WW: I think the next couple of weeks is a huge opportunity for us with training and development. My bosses have challenged me with making sure my team is ready to come back from this break hitting the ground running. The last couple of days I have been working to put together a training regimen for my team. The last thing we want to do is to do nothing for a couple of weeks, and then take a couple weeks to get up and running once we are back in the office.

6. How can reps stay sharp during this time?

DN: See #5

AJ: This is the perfect time to look at ourselves in the mirror and take this opportunity to perfect our craft. Consistent group trainings as well as one-on-one settings with both your teammates and team leader. This is our chance to get better and know that we’re moving ourselves in the right direction with a solid process.

WW: We have talked to our reps about this subject a lot the last couple of days. The thing we have stressed most is to create a routine working from home: getting up in the morning, making breakfast and getting dressed for the day. To be clear, we aren’t asking our team to dress in formal attire but to get out of their pajamas and put on some real clothes. I think it is something small, but I believe it leads to higher productivity. Every day in the office, my team has a morning huddle before we kick off our days. We are doing the same thing now, just doing it over video conference. Last thing I am doing is asking my team to find one productive hour every single day, outside of scheduled conference calls and trainings, to dedicate to prospecting and cleaning up their pipelines.

7. Any advice for other team leaders?

DN: Open communication both business and personal related. Working from home, we have a number of calls scheduled daily to keep all lines of communication open with two managers being dedicated to the entire sales and service team. We are all in this together and with things changing daily if not hourly, we need to make sure our staff is doing the best they can personally and have all of the most up-to-date information from the business side. At the end of the day, we all need to stay positive and realize that we can and will be a positive outlet for sports fans once games resume.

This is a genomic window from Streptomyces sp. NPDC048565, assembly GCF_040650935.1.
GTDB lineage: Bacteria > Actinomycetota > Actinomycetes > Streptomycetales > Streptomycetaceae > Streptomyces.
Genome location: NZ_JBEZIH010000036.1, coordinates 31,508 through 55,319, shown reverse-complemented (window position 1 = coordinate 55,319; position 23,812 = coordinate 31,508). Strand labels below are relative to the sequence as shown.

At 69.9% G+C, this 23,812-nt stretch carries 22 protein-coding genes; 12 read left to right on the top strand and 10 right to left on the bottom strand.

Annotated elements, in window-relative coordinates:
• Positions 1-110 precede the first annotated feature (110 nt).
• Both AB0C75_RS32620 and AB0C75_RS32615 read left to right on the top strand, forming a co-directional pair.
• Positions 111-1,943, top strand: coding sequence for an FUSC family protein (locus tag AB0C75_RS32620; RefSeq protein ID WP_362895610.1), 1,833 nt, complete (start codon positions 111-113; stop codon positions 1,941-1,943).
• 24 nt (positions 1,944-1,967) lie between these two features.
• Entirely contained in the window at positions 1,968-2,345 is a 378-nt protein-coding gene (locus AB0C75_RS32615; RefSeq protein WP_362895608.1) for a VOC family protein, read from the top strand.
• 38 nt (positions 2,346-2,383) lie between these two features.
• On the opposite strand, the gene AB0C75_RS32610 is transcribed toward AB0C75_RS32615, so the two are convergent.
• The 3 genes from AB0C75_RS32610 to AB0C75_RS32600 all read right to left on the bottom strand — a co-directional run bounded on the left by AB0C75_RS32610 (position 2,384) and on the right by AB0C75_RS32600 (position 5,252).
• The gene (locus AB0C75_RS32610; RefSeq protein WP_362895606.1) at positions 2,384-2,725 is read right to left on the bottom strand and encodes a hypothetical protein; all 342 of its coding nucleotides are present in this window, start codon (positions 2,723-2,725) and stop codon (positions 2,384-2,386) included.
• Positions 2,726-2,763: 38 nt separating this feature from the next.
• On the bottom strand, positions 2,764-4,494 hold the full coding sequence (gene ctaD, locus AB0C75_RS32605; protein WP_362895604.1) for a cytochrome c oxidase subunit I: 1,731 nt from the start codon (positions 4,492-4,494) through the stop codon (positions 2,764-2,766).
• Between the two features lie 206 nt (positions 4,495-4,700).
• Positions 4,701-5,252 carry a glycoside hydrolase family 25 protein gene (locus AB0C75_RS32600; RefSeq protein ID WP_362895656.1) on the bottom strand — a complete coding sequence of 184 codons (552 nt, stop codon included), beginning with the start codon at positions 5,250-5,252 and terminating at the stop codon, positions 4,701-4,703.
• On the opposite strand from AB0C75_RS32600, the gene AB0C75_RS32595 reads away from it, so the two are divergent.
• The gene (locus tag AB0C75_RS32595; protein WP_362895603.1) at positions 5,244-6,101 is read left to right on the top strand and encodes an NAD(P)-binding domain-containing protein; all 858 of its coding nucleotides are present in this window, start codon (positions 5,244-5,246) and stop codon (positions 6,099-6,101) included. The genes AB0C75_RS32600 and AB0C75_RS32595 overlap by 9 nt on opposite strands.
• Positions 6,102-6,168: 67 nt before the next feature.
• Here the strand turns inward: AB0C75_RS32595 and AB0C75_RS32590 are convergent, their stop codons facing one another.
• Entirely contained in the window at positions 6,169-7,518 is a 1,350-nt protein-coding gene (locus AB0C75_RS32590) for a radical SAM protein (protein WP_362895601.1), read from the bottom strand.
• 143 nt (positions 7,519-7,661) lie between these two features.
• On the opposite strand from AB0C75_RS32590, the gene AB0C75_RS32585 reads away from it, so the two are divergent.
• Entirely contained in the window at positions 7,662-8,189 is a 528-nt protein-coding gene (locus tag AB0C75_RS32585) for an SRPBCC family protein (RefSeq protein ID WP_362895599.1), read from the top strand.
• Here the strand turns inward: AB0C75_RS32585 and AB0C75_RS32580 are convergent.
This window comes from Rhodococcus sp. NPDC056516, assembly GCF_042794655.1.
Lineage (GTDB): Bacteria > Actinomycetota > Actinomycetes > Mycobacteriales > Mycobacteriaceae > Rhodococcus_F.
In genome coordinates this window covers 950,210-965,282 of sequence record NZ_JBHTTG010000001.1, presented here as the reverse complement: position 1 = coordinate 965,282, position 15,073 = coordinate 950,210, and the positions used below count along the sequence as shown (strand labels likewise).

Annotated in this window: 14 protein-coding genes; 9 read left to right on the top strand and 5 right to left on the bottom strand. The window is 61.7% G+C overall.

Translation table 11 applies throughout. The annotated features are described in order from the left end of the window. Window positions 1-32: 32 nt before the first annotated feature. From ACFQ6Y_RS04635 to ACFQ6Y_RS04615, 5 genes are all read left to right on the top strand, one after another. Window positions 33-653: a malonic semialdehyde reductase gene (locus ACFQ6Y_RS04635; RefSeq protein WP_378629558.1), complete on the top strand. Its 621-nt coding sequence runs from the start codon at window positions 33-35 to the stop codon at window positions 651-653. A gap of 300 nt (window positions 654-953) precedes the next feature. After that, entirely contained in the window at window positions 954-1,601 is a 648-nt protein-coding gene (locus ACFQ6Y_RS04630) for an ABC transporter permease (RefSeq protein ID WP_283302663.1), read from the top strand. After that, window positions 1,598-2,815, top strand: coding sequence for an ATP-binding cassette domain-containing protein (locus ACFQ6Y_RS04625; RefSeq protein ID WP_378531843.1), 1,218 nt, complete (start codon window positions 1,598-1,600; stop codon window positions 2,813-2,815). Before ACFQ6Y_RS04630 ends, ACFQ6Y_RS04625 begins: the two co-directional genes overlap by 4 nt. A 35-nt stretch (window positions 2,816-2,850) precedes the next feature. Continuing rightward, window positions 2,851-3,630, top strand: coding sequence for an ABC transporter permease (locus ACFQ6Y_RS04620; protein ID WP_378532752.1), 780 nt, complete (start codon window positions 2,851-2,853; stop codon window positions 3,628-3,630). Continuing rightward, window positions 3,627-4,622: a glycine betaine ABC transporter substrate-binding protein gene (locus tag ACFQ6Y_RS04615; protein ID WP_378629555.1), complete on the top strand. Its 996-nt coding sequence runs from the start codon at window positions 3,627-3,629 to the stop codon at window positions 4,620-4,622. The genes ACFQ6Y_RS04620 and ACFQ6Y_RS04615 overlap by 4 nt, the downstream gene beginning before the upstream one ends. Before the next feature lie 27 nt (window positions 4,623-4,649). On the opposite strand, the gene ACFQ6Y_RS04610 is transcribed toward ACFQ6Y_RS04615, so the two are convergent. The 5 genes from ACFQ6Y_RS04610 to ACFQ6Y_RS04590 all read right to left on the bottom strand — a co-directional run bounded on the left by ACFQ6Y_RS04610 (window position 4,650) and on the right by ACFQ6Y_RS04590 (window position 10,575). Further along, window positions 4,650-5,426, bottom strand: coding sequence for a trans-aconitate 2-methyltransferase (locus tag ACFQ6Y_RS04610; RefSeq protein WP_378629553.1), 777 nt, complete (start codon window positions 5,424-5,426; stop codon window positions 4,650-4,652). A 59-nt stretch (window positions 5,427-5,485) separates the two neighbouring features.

AJ: 1) There is no such thing as too much communication. Taking a step back and realizing that your staff is the most important. Listen and understand where they are coming from, and using the group to help put together a plan.

2) If you are in a position where you feel like you’re at a standstill with selling inventory, this is where you double down on training and invest in your group showing them that we can still make progress during this tough time.

WW: I think I am about as far from an expert as possible in this area. My first day working from home in my entire career was on Monday. My focus so far is just to overcommunicate as much as possible. We find our sales reps thrive when they have direction on what they are supposed to be doing on an everyday basis, as well as knowing what is expected of them. Our reps are moving from a situation where they come into work every day knowing what they are going to be doing each day to a much different situation, with a ton of uncertainty. I think one of my biggest responsibilities is to provide as much clarity as possible and to overcommunicate whenever and wherever I can.